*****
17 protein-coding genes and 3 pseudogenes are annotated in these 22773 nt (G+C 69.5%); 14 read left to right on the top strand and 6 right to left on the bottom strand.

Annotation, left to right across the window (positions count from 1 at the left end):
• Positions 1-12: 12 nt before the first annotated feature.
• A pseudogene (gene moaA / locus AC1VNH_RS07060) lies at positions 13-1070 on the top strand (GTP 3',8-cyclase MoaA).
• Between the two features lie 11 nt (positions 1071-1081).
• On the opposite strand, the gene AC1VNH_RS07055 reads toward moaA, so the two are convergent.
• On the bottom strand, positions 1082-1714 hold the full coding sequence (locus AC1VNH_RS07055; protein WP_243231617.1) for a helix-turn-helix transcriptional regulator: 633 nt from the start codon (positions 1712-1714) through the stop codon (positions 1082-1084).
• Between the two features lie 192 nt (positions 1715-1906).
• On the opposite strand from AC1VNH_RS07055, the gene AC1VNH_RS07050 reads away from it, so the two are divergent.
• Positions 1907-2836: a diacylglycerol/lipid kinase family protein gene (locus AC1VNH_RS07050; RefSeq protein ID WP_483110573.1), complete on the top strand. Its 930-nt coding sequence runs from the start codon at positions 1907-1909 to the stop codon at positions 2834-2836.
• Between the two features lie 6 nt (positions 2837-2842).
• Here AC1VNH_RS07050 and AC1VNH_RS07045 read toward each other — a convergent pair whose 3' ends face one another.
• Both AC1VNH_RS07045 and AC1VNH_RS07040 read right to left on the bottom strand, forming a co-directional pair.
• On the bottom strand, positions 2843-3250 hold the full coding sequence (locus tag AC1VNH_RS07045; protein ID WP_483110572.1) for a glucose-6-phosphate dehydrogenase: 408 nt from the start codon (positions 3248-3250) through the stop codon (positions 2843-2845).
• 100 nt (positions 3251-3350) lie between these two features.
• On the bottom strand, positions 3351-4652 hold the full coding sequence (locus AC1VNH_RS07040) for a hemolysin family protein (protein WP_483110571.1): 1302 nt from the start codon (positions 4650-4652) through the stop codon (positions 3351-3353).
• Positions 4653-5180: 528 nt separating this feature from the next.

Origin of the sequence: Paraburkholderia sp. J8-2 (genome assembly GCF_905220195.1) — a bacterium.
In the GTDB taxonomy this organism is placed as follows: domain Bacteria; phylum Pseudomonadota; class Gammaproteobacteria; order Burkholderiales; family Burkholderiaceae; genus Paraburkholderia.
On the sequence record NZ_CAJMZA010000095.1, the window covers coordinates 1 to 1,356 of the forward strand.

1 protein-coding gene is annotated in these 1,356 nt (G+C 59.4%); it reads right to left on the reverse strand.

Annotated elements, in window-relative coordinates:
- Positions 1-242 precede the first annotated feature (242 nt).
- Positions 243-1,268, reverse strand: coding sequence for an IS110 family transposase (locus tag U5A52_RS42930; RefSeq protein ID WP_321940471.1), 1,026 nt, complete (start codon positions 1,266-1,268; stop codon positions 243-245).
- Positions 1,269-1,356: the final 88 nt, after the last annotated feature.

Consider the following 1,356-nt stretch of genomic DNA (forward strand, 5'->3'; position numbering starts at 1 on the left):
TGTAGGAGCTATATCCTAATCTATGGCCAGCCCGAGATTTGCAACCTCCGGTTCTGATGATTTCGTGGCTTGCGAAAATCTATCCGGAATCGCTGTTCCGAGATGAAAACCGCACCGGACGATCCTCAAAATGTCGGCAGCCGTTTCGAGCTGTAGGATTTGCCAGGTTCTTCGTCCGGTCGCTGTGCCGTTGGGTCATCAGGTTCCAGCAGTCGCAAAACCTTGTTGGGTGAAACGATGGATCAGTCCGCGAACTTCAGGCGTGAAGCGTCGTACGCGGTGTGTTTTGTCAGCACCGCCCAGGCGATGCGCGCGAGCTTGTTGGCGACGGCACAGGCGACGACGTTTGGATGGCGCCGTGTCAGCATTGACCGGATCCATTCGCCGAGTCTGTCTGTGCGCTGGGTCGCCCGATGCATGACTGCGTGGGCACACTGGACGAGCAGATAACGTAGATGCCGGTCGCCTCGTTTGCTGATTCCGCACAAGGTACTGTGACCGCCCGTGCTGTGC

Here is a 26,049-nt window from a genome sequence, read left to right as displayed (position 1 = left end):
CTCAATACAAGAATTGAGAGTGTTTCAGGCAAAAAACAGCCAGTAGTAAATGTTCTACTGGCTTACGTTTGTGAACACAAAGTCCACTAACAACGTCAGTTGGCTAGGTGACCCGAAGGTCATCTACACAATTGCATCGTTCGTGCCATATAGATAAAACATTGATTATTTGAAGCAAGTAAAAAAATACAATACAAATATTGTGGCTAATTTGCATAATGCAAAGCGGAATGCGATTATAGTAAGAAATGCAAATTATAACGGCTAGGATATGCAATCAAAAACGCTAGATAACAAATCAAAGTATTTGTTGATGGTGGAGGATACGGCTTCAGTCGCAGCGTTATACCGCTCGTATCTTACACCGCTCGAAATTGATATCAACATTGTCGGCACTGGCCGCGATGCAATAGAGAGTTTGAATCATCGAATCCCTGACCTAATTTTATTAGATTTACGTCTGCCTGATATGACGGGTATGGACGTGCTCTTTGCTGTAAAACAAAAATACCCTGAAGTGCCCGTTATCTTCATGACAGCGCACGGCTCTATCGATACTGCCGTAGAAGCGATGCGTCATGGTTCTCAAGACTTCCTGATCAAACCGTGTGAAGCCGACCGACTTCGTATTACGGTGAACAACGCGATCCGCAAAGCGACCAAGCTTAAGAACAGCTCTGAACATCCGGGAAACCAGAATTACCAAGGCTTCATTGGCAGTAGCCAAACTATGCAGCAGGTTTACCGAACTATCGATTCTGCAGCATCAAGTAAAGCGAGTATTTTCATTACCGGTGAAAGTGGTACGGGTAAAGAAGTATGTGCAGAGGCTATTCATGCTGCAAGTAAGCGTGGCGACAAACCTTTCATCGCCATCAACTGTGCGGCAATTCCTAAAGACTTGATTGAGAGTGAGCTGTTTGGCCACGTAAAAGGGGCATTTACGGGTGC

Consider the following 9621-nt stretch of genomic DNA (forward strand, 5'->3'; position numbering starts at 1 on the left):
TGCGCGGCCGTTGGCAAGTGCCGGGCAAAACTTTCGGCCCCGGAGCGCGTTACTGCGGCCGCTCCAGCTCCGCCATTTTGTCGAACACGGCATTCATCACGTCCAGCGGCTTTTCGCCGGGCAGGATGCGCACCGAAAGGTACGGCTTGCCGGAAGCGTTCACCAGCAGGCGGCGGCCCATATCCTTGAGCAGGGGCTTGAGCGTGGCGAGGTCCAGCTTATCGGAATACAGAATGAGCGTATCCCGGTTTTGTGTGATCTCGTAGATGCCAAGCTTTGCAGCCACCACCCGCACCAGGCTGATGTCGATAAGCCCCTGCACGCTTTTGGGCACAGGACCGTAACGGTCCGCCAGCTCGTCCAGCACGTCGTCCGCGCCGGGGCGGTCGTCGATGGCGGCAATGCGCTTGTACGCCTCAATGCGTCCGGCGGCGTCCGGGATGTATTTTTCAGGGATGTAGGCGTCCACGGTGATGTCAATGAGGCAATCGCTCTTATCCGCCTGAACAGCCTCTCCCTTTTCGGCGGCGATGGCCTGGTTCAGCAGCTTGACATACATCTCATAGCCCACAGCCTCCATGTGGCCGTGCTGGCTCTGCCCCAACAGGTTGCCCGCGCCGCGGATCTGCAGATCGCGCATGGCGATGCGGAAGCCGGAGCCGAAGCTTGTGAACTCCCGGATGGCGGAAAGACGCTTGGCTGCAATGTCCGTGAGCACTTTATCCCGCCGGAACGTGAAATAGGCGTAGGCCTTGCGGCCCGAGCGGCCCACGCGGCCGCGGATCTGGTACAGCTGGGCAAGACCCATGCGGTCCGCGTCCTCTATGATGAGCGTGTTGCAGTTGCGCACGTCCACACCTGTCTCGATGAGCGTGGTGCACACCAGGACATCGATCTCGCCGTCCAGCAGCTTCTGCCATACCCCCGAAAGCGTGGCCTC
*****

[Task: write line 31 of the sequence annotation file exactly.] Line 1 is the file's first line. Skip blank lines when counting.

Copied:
TGCGCGGCCGTTGGCAAGTGCCGGGCAAAACTTTCGGCCCCGGAGCGCGTTACTGCGGCCGCTCCAGCTCCGCCATTTTGTCGAACACGGCATTCATCACGTCCAGCGGCTTTTCGCCGGGCAGGATGCGCACCGAAAGGTACGGCTTGCCGGAAGCGTTCACCAGCAGGCGGCGGCCCATATCCTTGAGCAGGGGCTTGAGCGTGGCGAGGTCCAGCTTATCGGAATACAGAATGAGCGTATCCCGGTTTTGTGTGATCTCGTAGATGCCAAGCTTTGCAGCCACCACCCGCACCAGGCTGATGTCGATAAGCCCCTGCACGCTTTTGGGCACAGGACCGTAACGGTCCGCCAGCTCGTCCAGCACGTCGTCCGCGCCGGGGCGGTCGTCGATGGCGGCAATGCGCTTGTACGCCTCAATGCGTCCGGCGGCGTCCGGGATGTATTTTTCAGGGATGTAGGCGTCCACGGTGATGTCAATGAGGCAATCGCTCTTATCCGCCTGAACAGCCTCTCCCTTTTCGGCGGCGATGGCCTGGTTCAGCAGCTTGACATACATCTCATAGCCCACAGCCTCCATGTGGCCGTGCTGGCTCTGCCCCAACAGGTTGCCCGCGCCGCGGATCTGCAGATCGCGCATGGCGATGCGGAAGCCGGAGCCGAAGCTTGTGAACTCCCGGATGGCGGAAAGACGCTTGGCTGCAATGTCCGTGAGCACTTTATCCCGCCGGAACGTGAAATAGGCGTAGGCCTTGCGGCCCGAGCGGCCCACGCGGCCGCGGATCTGGTACAGCTGGGCAAGACCCATGCGGTCCGCGTCCTCTATGATGAGCGTGTTGCAGTTGCGCACGTCCACACCTGTCTCGATGAGCGTGGTGCACACCAGGACATCGATCTCGCCGTCCAGCAGCTTCTGCCATACCCCCGAAAGCGTGGCCTC